TAMPA, Fla. (WFLA) — Wait Until 8th is a pledge to not allow children to own a smartphone until 8th grade. The movement started in early 2017 in Texas, after a group of elementary school parents began to discuss the mounting pressure to give children their own smartphones at an early age.
“The parents questioned why young children needed this technology,” said Wait Until 8th’s Brooke Shannon. “As we started to ask around, many parents said they eventually caved on the smartphone because ‘everyone had them’ and they did not want their child to feel left out.”
Shannon and others decided to use group momentum for good, and started the Wait Until 8th pledge. The pledge becomes active once 10 or more families from a grade at a school sign an agreement to not give their kids smartphones until 8th grade. Basic phones, for calls and texts only, are recommended. Wait Until 8th cites data showing smartphones are distracting, addictive and expose children to cyberbullying.
A 2016 survey found, on average, children get their first smartphone at age 10.
“Everyone has them,” says 12-year-old Julia Garcia. She and her 11-year-old sister, Olivia, each received smartphones last Christmas.
She and her 11-year-old sister, Olivia, each received smartphones last Christmas.
Their mother, Liza, says she’d planned to ban smartphones until her girls were in high school but she says she talked to therapists, and did a lot of research, and changed her mind.“That’s what their generation sees as a communication tool and as a socialization tool – their phones – so I don’t think they’re all bad,” said Liza.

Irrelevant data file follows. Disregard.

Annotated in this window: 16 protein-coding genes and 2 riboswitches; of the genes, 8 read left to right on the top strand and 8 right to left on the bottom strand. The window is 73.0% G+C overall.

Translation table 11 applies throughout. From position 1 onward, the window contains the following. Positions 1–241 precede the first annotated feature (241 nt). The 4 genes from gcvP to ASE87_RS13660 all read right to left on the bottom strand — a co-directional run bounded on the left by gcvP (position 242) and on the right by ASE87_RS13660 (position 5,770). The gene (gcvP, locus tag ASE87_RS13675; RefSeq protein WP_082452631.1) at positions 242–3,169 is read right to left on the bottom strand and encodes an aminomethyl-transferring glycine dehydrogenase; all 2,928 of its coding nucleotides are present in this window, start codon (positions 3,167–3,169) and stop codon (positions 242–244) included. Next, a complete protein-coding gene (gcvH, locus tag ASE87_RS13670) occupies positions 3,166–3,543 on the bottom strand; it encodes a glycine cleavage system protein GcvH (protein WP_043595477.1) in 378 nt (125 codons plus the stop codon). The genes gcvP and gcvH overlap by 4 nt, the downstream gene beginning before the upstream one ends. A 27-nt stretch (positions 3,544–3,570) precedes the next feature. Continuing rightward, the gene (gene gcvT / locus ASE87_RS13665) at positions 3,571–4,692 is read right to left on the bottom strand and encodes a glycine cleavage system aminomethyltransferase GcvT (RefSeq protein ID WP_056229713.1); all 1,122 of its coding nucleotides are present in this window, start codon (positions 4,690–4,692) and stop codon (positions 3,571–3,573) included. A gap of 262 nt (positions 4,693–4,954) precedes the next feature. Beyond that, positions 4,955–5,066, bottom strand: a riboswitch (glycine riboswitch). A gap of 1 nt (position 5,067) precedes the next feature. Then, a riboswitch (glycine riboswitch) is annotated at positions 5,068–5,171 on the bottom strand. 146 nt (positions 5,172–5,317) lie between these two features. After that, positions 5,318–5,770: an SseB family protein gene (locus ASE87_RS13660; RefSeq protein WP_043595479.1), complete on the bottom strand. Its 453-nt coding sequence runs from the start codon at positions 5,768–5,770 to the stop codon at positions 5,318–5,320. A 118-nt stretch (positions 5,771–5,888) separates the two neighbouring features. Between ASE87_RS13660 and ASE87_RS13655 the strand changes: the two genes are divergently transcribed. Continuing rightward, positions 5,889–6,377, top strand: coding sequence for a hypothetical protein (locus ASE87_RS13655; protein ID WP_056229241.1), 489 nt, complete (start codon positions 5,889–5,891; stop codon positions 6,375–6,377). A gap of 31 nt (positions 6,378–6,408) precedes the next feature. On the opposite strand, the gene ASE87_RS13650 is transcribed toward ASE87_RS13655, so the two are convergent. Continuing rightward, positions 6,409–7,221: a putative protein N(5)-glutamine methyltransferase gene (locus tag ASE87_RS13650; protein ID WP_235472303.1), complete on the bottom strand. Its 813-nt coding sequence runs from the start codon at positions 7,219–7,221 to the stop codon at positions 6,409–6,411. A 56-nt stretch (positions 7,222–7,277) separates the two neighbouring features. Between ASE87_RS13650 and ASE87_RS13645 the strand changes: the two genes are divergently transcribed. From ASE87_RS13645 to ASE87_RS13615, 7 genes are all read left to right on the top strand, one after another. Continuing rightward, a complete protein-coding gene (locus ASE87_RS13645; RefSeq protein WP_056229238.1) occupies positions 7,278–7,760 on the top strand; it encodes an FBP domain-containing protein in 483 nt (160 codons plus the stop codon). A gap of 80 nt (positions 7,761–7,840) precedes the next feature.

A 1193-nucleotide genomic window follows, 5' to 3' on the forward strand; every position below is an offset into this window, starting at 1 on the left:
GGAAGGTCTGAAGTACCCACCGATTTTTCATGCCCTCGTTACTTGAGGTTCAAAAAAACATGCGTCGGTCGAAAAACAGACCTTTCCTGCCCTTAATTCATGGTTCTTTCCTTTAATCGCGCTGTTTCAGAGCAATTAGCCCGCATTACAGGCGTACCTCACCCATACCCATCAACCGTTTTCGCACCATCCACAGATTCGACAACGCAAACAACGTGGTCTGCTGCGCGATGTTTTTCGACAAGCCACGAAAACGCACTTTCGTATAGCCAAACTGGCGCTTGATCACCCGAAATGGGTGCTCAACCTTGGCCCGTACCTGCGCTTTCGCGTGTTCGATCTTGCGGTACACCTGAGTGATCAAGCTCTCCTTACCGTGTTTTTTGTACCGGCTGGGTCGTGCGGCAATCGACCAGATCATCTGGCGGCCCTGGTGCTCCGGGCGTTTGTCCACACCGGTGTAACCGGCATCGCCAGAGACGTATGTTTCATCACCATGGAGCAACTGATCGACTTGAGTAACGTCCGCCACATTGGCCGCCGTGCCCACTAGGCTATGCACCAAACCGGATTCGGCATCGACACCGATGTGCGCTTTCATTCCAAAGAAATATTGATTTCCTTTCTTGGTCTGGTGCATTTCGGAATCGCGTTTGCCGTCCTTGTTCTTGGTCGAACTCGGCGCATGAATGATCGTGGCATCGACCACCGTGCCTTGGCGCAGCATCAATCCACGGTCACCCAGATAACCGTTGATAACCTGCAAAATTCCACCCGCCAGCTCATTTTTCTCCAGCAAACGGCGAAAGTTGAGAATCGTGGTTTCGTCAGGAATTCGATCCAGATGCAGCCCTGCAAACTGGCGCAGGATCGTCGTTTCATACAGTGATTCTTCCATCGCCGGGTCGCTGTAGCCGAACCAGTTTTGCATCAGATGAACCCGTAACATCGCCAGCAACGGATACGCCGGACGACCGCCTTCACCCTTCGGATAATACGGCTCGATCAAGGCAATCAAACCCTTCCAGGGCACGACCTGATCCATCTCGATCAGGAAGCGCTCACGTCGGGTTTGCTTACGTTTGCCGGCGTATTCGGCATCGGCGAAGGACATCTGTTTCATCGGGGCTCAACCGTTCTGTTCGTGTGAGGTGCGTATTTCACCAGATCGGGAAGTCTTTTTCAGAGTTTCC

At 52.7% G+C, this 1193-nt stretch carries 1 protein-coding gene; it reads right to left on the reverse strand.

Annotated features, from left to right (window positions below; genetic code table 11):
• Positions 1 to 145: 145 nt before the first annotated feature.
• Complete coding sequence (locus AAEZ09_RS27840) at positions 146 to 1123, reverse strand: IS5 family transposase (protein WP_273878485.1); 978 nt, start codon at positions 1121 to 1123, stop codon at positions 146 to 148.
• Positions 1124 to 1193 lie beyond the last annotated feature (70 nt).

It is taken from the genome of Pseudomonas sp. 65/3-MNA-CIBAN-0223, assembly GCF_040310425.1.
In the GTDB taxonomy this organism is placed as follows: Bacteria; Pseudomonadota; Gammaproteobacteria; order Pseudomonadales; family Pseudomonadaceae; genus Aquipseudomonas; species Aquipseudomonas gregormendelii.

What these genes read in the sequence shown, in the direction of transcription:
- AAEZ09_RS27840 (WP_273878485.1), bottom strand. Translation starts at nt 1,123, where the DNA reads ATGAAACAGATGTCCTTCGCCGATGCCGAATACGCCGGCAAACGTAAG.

She explains that there are strict rules in place for technology use.
“We can’t use the phones after 8:30 p.m., and we can only use technology once homework and our chores are done,” said daughter Olivia.
Sheila Vaske of Tampa sheepishly admits her daughters have had smartphones for years, but says she’s tried to educate them about online safety.
“Hopefully I’ve done a good enough job that they understand the phone can be hurtful, but it can also be a great thing, and to use that tool as something positive,” said Sheila, adding if it’s not, the phones will be taken away.
Her daughter Ambrosia seems to have taken her Mom’s lessons to heart.
“A lot of bullying can go on online, I’ve seen it before on Snapchat. But I always try to stick up for people that are being bullied,” she said.
While the Garcia and Vaske families won’t be signing the “Wait Until 8th” pledge, a lot of families have. According to Brooke Shannon, more than 3,700 families in more than 50 states have signed the pledge.
Learn more about Wait Until 8th at this link.